Van's Air Force
Western Canada Wing
I was in a class some years ago that was totally devoted to proper torque in fastening systems. The instructor went to great pains all morning to show us how every day we were violating some basic ground rules of proper use of threaded fasteners. By the end of the morning, at the lunch break, I think we’d all about decided that it was hopeless, and that we’d never be able to successfully torque a bolt.
The afternoon was spent teaching us the correct methods to avoid the common failures we had discussed all morning.
In the exact situation you described, where a friction component was causing inaccurate torque readings, he suggested that we use a very accurate measurement of the existing drag on the fastener, and add that amount to the torque spec for that particular system. Since nut plates have a higher friction when new than when re-used, I might suggest running the bolt into the nutplate once, and then removing and measuring the torque the second time, and then adding that amount to the value originally intended. (For example, 6 in.lb drag + 35 in lb torque = 41 in lb corrected installation torque.) Measuring the torque on a new nutplate would give a higher reading which would then be incorrect for the reinstalling of the bolt. Each time in the future you remove and replace the bolt(s), you will want to use the corrected torque rather than the standard torque, so make a note of the corrected torque.
Of course, we all know that you only turn the nut and hold the bolt, right? In a perfect world, maybe. Anytime the bolt is turned and the nut held, the torque applied will be incorrect. The drag of the bolt in the hole will contaminate your reading, making it read okay when the actual torque is too low. What about tightening bolts onto soft materials (like Aluminum)? Did you use washers to spread the load and prevent galling? Did you use the correct thread lube? In some cases it’s none, with the plain, cad?plated surfaces bearing on each other. In other cases it can be some pretty bizarre (and not commonly available Sunday morning at the airport) lubricants. (We already have “Mouse Milk;” can “Yak Butter” be far behind?) Any substitution will give bad readings.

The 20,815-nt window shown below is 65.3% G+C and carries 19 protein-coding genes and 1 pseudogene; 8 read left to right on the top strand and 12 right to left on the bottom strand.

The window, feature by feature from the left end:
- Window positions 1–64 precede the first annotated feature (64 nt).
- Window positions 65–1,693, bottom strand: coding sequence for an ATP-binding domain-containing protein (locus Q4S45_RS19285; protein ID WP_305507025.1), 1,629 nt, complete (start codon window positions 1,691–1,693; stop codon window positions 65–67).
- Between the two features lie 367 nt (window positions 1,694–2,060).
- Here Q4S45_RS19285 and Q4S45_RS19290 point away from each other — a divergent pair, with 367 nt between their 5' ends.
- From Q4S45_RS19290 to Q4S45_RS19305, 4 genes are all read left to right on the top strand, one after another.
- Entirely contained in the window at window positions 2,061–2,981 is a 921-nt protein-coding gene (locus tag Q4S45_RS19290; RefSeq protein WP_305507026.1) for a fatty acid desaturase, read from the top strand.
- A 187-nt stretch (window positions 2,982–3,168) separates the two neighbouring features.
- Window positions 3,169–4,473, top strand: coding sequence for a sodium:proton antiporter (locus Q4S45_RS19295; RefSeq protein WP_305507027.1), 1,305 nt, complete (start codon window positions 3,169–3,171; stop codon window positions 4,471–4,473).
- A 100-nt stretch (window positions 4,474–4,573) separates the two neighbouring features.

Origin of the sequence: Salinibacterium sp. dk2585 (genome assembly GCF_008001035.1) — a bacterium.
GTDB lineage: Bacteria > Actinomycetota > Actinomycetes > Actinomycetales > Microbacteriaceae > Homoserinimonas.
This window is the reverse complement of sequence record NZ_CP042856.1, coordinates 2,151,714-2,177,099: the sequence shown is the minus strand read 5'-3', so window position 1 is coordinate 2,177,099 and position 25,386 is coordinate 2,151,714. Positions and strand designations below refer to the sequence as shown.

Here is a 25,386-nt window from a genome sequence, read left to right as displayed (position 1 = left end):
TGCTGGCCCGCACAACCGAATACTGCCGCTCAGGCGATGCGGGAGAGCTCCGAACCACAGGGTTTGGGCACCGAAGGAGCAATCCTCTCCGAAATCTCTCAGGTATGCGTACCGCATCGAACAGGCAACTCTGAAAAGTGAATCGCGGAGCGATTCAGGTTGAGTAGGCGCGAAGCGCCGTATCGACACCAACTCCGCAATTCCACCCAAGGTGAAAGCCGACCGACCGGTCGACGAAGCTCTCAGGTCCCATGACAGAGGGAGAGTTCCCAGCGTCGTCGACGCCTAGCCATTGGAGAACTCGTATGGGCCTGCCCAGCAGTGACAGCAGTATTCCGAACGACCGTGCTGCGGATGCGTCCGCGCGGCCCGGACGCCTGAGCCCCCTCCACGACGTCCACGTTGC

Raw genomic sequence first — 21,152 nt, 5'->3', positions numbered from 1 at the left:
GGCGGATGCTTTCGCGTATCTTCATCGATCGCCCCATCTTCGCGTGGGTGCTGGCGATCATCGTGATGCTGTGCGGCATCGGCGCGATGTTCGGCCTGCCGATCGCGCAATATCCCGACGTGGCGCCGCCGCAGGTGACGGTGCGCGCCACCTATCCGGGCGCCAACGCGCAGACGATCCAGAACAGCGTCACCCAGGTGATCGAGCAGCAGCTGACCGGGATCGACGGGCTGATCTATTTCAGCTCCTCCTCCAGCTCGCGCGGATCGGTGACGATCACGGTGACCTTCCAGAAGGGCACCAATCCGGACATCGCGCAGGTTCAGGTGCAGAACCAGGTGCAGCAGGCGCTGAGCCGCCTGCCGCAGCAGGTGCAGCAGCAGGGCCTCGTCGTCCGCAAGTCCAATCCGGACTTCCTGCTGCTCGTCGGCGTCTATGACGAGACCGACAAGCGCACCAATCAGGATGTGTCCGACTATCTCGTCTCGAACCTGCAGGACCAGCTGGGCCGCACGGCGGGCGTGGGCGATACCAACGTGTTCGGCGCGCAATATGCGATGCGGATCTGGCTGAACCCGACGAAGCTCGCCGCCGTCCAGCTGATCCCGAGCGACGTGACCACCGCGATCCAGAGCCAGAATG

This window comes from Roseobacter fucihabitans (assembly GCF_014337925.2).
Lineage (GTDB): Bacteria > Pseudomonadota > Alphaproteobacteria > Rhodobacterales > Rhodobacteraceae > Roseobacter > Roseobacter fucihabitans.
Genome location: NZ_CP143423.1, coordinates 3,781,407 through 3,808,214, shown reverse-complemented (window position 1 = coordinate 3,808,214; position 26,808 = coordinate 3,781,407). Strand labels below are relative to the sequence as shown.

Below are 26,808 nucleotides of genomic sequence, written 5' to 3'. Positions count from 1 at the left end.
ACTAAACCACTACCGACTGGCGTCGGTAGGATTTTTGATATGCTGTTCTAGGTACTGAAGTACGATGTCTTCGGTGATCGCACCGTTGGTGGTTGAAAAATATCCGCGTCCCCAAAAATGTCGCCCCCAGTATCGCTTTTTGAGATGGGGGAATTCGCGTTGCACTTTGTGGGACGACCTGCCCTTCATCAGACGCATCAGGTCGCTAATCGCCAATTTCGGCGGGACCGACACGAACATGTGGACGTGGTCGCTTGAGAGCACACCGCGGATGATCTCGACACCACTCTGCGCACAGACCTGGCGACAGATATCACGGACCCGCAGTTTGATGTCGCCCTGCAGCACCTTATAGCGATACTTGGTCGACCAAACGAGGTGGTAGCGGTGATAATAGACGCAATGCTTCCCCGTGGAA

What we are attempting to do is not measure torque, but rather to approximate the amount of preload, or stretch, we apply to the bolt. Torque is only a secondary means of reaching our goal. Any of the factors (like incorrect thread lube for the torque spec given, incorrect technique on the part of the torque wrench operator, mis?calibrated tools, etc.) will give bad readings, which means improperly loaded fasteners.
For instance, did you know that your torque wrench—freshly calibrated by someone traceable to the National Bureau of Standards—is not accurate in the first 1/6th and last 1/6th of its range? That’s right: a 100 ft.lb torque wrench is accurate only over the middle 2/3 of its range. So it should not be used for anything outside of 16?84 ft?lbs! Size the wrench to the job, and don’t fool yourself into thinking that you can just figure the conversion from in lb to ft?lb, set that 100 ft?lb torque wrench to 3 foot pounds, and have 36 inch?pounds. No telling what you’ll have, that far away from the calibrated zone.
Having said all that, many joints in aircraft are designed so that the primary load is shear and not tension. In these applications it is only necessary to see to it that the bolt is still in place (nut has not come off) and the exact torque is of no other concern. It is difficult and awkward to measure small torques accurately. Most people over torque the airframe bolts on their planes. I used to employ a car “mechanic” (who learned his trade in the Navy) who used the “uniform torque standard” (he wrung the little ones off and left the big ones loose) and was relieved of his bolt tightening responsibilities. I never let him near my airplane.
(Editor’s Note: Bob has made a good
summary of bolt torquing practices, and raised some very important points.
However, I want to add some further detail regarding bolts mounted in double shear, as I think Bob's information could be misinterpreted.
On light aircraft it's not uncommon to find bolts used as pins, such as when a bolt, castle nut, and cotter pin are used as the pivot pin of an elevator hinge. In such cases, Bob's statement that it's "only necessary to see to it that the bolt is still in place (nut has not come off)" is correct. However, often when a bolt is double-shear mounted the bolt is essentially a clamp running through the joint, whose purpose is to prevent relative motion of the various parts of the
joint. Relative motion in a joint of that type will lead to fretting and eventual
fatigue failure of the joint. In such cases, proper preload is
as important as in any other application. For excellent
discussions of bolts and threaded fasteners in general, read Carroll Smith’s
“Nuts, Bolts, Fasteners, and Plumbing Handbook,” and John Schwaner’s “Sky
Ranch Engineering Manual.”)
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